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Unit 2 SG - Unit Two Insect Evolution Study Guide Lesson...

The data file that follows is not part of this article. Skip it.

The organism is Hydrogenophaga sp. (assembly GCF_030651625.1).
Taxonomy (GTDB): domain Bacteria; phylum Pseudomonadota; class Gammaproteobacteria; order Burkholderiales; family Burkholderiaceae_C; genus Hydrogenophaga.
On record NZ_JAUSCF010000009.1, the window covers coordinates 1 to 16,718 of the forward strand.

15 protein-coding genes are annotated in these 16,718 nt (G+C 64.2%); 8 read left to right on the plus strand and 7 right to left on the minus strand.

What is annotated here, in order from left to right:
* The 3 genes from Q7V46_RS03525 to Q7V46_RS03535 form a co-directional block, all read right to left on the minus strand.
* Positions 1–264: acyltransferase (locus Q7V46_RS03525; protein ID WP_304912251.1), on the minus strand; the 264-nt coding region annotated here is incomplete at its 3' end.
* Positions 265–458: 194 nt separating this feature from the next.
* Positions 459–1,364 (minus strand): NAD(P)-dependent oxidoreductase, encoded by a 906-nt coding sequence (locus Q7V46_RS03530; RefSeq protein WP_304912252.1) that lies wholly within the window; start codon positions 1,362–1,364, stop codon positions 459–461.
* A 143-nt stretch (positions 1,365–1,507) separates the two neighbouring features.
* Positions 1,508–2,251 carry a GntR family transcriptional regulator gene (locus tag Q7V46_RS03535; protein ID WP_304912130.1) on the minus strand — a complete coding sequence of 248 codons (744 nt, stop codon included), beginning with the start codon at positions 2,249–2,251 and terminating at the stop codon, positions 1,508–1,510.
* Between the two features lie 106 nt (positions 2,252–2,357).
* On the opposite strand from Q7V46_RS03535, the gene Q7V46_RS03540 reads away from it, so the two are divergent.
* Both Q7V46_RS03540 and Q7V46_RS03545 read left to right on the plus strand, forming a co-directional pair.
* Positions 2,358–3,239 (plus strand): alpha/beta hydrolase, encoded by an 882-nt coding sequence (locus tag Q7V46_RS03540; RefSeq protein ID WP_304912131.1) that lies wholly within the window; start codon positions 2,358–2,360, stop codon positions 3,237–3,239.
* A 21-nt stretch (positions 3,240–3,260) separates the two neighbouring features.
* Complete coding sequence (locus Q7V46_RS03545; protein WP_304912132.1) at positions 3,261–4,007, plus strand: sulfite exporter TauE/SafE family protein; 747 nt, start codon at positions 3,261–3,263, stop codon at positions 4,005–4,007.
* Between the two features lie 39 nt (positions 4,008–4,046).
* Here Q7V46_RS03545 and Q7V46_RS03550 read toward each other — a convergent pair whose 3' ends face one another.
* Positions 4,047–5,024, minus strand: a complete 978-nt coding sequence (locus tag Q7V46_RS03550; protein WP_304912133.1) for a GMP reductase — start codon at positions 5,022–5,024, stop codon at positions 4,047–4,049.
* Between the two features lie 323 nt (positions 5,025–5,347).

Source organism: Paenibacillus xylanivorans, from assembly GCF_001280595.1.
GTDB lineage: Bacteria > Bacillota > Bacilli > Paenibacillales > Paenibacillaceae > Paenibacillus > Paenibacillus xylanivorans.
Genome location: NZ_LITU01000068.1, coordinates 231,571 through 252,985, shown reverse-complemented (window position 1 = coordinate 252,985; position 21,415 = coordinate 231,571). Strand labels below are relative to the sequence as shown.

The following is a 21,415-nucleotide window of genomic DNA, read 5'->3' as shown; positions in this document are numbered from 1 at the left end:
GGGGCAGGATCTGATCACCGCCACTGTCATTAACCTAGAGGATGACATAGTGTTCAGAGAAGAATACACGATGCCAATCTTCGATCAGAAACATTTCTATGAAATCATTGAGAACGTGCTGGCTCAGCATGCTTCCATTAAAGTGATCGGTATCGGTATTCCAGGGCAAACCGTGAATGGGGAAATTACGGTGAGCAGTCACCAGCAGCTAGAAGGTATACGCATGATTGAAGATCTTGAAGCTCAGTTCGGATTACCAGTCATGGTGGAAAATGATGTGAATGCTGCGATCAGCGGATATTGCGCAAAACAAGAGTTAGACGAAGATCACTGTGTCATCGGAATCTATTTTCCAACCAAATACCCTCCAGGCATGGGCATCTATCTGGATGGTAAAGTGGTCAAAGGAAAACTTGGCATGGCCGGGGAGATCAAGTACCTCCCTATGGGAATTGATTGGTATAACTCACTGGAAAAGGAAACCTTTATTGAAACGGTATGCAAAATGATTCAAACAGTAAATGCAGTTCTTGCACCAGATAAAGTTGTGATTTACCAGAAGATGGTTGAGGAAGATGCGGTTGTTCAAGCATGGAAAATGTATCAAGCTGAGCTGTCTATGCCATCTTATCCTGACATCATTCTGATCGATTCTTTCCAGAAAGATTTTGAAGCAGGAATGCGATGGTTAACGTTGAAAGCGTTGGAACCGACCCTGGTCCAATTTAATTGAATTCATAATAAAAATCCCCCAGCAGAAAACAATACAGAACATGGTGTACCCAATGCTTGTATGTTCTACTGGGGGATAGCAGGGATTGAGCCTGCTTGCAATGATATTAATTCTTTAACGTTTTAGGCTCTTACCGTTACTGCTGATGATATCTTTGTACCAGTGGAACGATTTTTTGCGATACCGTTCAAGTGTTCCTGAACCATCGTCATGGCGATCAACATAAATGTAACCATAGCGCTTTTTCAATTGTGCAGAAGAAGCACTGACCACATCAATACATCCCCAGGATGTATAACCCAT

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Unformatted text preview: Unit Two - Insect Evolution Study Guide Lesson Objectives By the end of the unit you should be able to: Describe the four successive stages of insect evolution Define ametabolous, hemimetabolous and holometabolous, and the similar terms regarding wing development Describe the two theories of insect wing evolution and why it is difficult to explain how insects evolved their wings. Introduction Metamorphosis terms Differentiate between ametabolous, hemimetabolous, and holometabolous. Type of metamorphosis ametabolous hemimetabolous holometabolous Definition Insects that do this lacking metamorphosis, no change in body form development to adult immature stages lack genitelia body form gradually changes at each molt wing buds grow at each molt body form abruptly changes at pupal molt Evolutionary Stages Apterygota What does "apterygote" mean? without wings Describe this stage and which insects represent this group. insects- archaeognatha, zygentoma Paleopterous What does "paleopterous" mean? wings What is another term used to describe this stage? Pterygota Describe this stage and which insects represent this group. ephemeroptera, odonata lepidopter What are some of the advantages wings and flight provide? disperse greater distances, locate isolated food sources, find mates more easily, avoid predators Wing Flexon What does "neopterous" mean? new wing, abilty to bend at the base Describe this stage and which insects represent this group. insects: crickets, roaches, grasshoppers, thrips, earwigs How was this stage an advantage over the previous stages? insects with wing flexon could now crawl into crevices or under rocks to hide form predators Complete Metamorphosis Describe this stage and which insects represent this group. insects: wasps, bees, flies, beetles, fleas, moths, butterflies Why are insects in this group so successful? holometabolous insects' larval form can be more specialized Wing Evolution/ Adaptation ASSIGNMENT Write a brief essay for your journal (no more than one-page) supporting one hypothesis over the others. Title your journal entry, "Wing Evolution Project." NOTES: ...
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